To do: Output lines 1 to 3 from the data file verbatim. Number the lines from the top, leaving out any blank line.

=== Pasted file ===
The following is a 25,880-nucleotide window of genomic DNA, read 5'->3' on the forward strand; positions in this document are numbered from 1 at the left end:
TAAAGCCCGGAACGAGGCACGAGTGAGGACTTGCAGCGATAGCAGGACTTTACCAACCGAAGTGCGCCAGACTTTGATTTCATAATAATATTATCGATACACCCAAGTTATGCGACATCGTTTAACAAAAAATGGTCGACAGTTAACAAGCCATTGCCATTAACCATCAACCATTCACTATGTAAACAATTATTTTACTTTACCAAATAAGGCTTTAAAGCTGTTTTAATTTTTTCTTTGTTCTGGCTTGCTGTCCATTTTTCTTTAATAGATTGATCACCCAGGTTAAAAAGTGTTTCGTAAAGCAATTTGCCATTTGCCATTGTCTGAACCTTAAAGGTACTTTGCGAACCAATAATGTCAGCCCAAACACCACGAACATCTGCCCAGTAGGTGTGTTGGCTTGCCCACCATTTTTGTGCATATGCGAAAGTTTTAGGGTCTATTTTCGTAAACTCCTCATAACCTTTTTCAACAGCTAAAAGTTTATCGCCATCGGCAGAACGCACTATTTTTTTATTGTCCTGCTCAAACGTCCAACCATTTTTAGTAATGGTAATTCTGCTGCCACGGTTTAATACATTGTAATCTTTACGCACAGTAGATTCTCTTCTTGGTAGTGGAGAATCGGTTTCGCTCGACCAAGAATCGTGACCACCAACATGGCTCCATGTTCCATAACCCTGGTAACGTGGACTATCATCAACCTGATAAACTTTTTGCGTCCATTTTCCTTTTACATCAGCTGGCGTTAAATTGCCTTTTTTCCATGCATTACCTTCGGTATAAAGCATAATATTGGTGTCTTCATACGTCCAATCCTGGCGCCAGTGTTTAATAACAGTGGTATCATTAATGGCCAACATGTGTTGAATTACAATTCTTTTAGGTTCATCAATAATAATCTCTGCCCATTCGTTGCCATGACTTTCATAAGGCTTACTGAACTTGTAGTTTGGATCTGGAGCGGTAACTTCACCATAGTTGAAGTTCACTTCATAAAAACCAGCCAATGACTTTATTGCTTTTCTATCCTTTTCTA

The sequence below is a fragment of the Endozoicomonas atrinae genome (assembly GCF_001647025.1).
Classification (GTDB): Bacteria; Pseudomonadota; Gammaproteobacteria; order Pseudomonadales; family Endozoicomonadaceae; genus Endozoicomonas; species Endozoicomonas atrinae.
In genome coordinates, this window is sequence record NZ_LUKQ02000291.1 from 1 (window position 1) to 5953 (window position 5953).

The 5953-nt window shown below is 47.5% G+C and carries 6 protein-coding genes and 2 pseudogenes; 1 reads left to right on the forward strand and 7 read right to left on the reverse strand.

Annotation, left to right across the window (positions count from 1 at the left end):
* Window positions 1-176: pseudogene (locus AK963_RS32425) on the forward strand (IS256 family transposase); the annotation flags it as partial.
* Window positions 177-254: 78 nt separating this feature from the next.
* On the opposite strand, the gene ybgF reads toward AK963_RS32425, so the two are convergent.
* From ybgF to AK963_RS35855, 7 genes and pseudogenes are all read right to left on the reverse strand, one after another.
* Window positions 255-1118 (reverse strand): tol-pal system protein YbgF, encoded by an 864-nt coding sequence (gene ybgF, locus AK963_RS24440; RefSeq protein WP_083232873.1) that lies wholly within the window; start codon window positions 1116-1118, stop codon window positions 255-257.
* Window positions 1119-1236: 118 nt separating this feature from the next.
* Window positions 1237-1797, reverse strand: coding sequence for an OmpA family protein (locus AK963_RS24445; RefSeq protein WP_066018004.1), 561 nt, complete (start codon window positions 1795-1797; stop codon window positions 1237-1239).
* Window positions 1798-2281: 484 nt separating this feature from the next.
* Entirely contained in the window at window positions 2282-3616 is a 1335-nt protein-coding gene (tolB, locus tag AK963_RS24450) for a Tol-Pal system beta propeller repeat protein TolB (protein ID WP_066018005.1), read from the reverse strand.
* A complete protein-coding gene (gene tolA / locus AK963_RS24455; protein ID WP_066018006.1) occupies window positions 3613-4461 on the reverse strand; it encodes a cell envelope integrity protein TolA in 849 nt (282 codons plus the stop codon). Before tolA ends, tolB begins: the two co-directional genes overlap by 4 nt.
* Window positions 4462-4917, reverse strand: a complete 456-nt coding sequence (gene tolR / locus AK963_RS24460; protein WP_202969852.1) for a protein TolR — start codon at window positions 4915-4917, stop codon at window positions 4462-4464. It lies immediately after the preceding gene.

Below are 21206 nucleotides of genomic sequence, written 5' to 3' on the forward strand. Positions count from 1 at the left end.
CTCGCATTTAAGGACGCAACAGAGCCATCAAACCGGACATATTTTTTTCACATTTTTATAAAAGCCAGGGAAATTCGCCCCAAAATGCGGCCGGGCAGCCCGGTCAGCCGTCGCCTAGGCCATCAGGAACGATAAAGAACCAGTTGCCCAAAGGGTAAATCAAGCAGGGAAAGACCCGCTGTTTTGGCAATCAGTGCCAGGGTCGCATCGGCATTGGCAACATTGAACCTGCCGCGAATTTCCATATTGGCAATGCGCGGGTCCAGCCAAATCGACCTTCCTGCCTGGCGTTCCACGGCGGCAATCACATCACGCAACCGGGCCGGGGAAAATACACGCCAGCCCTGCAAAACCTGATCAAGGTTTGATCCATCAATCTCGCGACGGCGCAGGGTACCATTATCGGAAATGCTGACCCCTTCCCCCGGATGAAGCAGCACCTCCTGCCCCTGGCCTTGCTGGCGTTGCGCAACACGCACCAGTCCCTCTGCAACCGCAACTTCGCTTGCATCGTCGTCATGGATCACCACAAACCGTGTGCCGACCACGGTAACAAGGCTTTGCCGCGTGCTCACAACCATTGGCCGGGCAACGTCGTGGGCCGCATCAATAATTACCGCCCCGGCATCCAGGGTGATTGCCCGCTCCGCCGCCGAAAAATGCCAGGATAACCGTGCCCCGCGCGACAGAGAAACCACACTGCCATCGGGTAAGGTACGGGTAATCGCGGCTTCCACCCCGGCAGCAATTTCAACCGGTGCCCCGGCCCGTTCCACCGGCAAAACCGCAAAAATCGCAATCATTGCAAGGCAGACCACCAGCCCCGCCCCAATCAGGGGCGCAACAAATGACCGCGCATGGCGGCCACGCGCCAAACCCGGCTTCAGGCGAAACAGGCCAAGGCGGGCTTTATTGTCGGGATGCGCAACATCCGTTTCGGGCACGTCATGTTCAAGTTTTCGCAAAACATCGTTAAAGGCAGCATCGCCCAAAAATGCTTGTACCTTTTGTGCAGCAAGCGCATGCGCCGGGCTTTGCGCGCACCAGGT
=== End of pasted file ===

The following is a 25,880-nucleotide window of genomic DNA, read 5'->3' on the forward strand; positions in this document are numbered from 1 at the left end:
TAAAGCCCGGAACGAGGCACGAGTGAGGACTTGCAGCGATAGCAGGACTTTACCAACCGAAGTGCGCCAGACTTTGATTTCATAATAATATTATCGATACACCCAAGTTATGCGACATCGTTTAACAAAAAATGGTCGACAGTTAACAAGCCATTGCCATTAACCATCAACCATTCACTATGTAAACAATTATTTTACTTTACCAAATAAGGCTTTAAAGCTGTTTTAATTTTTTCTTTGTTCTGGCTTGCTGTCCATTTTTCTTTAATAGATTGATCACCCAGGTTAAAAAGTGTTTCGTAAAGCAATTTGCCATTTGCCATTGTCTGAACCTTAAAGGTACTTTGCGAACCAATAATGTCAGCCCAAACACCACGAACATCTGCCCAGTAGGTGTGTTGGCTTGCCCACCATTTTTGTGCATATGCGAAAGTTTTAGGGTCTATTTTCGTAAACTCCTCATAACCTTTTTCAACAGCTAAAAGTTTATCGCCATCGGCAGAACGCACTATTTTTTTATTGTCCTGCTCAAACGTCCAACCATTTTTAGTAATGGTAATTCTGCTGCCACGGTTTAATACATTGTAATCTTTACGCACAGTAGATTCTCTTCTTGGTAGTGGAGAATCGGTTTCGCTCGACCAAGAATCGTGACCACCAACATGGCTCCATGTTCCATAACCCTGGTAACGTGGACTATCATCAACCTGATAAACTTTTTGCGTCCATTTTCCTTTTACATCAGCTGGCGTTAAATTGCCTTTTTTCCATGCATTACCTTCGGTATAAAGCATAATATTGGTGTCTTCATACGTCCAATCCTGGCGCCAGTGTTTAATAACAGTGGTATCATTAATGGCCAACATGTGTTGAATTACAATTCTTTTAGGTTCATCAATAATAATCTCTGCCCATTCGTTGCCATGACTTTCATAAGGCTTACTGAACTTGTAGTTTGGATCTGGAGCGGTAACTTCACCATAGTTGAAGTTCACTTCATAAAAACCAGCCAATGACTTTATTGCTTTTCTATCCTTTTCTA

The sequence below is a fragment of the Endozoicomonas atrinae genome (assembly GCF_001647025.1).